Protect Yourself From Online Scammers This Festive Season
Jacques du Rand 2022-12-17
Christmas is around the corner and with that, sadly, also comes an onslaught of online scammers and people trying to trick you out of your money.
One always thinks that you would never be fooled by such things, but scammers have become so clever, and take advantage of the festive season knowing that more people are doing online shopping. They have gotten so advanced that they even replicate order confirmation emails from the most popular stores so people are far more easily tricked.
Don’t fall for scams this festive season. Stay in the know by using these simple tricks to discern between real orders and scam attempts.
Order Confirmation Scams.These are unexpected calls/texts/emails that often refer to an unauthorized purchase and ask you to act urgently to confirm or cancel the purchase. These scammers try to convince you to provide payment or bank account information, install software to your computer/device, or purchase gift cards.
Remember, if you received correspondence regarding an order you weren't expecting, you can usually verify orders by logging into your account on most shopping platforms. Only legitimate purchases will appear in your order history.
Tech Support Scams. Scammers create fake websites claiming to provide tech support for your electronic devices and purchases. They email you, or advertise online through social media sites like Facebook. Unsuspecting people who land on these websites are lured to contact the scammer and fall prey to their schemes.
Fake Product Scams. Scammers in this instance also create fake websites with all kinds of products under the sun. Usually these sites have a single product they offer. For example some of the most popular products are often herbal products to help with hair growth and fat loss, but are not limited to beauty related products. Tech products such as cellphones and laptops are also amongst these. They usually advertise online through social media sites like Facebook. Unsuspecting people who land on these websites are lured to buy the product as the websites look quite legit. They pay over the money, but never receive the product. Contacting “customer support” on those sites are usually met with weeks of replies saying the product is taking a while longer to ship, but it never arrives. They hope you will trust them long enough to wait out the standard “no contest” time on credit cards (varies by bank) and then walk away with your money.
These days it is SO very difficult to discern the real from the fake.
- Be wary of false urgency. Scammers may try to create a sense of urgency to persuade you to do what they're asking. Be wary any time someone tries to convince you that you must act now.
- Never pay over the phone. No legitimate merchant will ever ask you to provide payment information, including gift cards (or “verification cards”, as some scammers call them) for products or services over the phone.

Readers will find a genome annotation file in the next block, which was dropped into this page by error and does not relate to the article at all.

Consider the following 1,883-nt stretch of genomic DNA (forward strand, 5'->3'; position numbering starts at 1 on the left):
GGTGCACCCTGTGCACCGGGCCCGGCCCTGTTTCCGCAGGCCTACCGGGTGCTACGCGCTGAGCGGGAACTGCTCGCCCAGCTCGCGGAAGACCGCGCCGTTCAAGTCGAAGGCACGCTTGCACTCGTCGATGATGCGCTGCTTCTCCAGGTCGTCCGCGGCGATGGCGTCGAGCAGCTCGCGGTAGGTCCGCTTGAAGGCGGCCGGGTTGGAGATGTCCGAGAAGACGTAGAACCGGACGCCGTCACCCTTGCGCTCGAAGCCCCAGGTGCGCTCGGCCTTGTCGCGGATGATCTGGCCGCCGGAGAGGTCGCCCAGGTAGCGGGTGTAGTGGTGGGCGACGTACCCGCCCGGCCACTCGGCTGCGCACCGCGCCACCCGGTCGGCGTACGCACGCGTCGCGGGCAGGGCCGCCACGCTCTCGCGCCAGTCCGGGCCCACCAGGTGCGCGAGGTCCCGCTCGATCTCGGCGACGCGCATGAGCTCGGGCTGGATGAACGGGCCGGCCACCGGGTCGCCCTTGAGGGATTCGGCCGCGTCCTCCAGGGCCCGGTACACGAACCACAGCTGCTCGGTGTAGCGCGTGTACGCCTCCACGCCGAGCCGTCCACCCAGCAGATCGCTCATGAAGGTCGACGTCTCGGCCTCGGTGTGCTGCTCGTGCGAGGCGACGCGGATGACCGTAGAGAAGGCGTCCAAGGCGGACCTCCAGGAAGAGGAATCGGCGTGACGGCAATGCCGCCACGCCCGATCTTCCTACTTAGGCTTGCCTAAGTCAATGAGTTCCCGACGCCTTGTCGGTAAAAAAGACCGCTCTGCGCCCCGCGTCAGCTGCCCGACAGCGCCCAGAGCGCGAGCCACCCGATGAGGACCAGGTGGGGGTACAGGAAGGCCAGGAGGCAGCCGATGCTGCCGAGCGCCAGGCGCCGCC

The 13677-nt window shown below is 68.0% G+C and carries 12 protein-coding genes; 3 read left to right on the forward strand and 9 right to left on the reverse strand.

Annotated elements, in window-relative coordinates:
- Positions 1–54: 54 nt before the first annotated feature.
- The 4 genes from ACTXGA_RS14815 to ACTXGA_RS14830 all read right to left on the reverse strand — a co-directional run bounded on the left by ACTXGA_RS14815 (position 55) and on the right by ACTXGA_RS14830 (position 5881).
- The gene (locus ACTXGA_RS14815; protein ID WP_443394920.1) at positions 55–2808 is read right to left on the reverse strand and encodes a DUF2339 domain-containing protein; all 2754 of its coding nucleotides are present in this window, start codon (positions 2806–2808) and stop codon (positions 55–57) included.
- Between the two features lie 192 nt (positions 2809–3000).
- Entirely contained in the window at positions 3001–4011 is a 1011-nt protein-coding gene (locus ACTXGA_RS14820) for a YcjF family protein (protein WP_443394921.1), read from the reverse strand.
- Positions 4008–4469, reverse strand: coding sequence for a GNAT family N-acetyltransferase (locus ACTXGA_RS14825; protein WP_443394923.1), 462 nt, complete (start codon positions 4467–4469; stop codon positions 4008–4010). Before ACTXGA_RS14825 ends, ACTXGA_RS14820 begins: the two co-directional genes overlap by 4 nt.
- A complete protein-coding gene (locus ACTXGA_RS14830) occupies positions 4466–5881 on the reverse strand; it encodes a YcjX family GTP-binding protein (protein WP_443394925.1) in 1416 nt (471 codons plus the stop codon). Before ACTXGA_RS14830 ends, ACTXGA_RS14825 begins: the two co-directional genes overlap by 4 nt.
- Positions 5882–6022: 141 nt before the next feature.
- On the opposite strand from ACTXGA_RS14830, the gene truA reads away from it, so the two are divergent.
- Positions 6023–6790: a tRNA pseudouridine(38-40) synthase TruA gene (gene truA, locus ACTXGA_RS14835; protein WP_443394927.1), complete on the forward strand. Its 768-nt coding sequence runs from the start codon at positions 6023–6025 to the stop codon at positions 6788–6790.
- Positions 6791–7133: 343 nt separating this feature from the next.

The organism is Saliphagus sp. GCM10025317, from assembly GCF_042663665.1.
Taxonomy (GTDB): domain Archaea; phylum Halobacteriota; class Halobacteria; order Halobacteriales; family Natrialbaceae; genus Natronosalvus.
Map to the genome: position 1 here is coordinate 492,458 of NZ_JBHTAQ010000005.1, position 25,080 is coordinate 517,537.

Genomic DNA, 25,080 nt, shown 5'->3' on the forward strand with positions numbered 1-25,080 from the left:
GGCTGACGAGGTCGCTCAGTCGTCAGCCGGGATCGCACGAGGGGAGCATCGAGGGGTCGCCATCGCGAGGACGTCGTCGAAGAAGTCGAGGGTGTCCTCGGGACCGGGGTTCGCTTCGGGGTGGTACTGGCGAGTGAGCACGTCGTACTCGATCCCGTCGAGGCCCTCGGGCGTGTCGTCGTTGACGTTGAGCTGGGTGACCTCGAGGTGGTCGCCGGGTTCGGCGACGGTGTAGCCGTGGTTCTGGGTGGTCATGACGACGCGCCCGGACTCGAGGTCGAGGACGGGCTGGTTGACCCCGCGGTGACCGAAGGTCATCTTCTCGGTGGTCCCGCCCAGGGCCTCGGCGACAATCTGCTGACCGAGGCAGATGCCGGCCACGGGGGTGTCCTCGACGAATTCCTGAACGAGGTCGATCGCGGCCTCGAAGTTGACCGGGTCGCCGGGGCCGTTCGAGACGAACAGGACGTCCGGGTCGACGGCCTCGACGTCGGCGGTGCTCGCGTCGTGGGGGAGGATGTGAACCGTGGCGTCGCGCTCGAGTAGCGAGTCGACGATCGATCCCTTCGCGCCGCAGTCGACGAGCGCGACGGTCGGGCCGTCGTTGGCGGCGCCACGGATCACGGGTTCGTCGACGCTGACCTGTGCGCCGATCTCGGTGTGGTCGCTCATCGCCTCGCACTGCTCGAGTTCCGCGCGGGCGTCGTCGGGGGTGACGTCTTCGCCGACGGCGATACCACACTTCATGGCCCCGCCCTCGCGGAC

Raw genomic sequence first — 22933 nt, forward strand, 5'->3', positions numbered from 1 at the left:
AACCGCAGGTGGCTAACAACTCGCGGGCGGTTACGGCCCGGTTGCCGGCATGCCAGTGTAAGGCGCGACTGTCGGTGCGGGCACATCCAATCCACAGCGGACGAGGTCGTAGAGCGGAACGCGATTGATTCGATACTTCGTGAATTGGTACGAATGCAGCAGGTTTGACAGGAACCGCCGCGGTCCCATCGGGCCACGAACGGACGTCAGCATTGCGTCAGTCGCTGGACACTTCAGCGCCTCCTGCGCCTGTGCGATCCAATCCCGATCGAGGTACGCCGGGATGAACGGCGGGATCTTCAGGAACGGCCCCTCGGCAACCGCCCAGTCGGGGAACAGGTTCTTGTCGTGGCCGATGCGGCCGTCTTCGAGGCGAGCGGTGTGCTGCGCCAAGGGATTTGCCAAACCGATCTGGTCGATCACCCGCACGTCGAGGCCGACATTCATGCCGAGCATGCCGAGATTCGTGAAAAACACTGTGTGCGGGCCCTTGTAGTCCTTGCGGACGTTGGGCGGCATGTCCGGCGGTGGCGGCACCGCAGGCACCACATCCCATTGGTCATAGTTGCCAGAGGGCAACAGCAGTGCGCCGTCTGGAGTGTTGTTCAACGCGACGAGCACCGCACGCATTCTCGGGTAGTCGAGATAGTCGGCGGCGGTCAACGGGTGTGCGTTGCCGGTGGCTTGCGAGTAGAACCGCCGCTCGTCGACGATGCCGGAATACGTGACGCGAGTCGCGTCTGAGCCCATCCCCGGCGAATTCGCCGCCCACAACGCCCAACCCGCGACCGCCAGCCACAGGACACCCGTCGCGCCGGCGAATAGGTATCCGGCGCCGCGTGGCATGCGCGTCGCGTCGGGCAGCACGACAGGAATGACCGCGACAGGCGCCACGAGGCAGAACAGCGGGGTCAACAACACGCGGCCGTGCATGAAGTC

- Check Reviews. When a product looks great, but you’ve never heard of the website before, do some Google review searches on the company. If none exist, think twice. Or if there are a handful all in the last month, think twice and rather walk away from the “deal”.
- Don't open any attachments or click any links from suspicious emails or text messages. If you've already opened an attachment or clicked a suspicious link, do a malware scan on your system.
- Suspicious or fraudulent emails, text messages, or webpages claiming to be a popular shopping site may contain:
- Links to websites that look like the brand you know, but aren't. Check the domain name very carefully to make sure it is correct. Don’t just trust the logo on the page.
- Never trust links to an IP address (a string of numbers), such as http://123.456.789.123/shoppingsite.com/. If the link takes you to a site that is not a legitimate domain, then it is likely phishing.
- An order confirmation for an item you didn't purchase or an attachment to an order confirmation.
- Note: Go to Your Orders to see if there is an order that matches the details in the correspondence. If it doesn't match an order in Your Account of that website, or a deduction on your bank statement, the message is fake.
- Requests to update payment information that are not linked to an order you placed or a service you subscribed to. (such as Netflix, Dropbox, a VPN)
- Attachments or prompts to install software on your device.
- Typos or grammatical errors.
- Forged email addresses to make it look like the email is coming from a brand website. No big shopping brand will have a gmail, hotmail, or yahoo address.
- Phone Calls. While some stores may make calls to customers, they will never ask you to disclose or verify sensitive personal information, your bank card details or offer you a refund you do not expect.
The easiest way to stay safe from online scams this festive season is to always refer to the old adage: If in doubt, leave out! In other words, if you have any doubts about any purchase or email, don’t respond or react.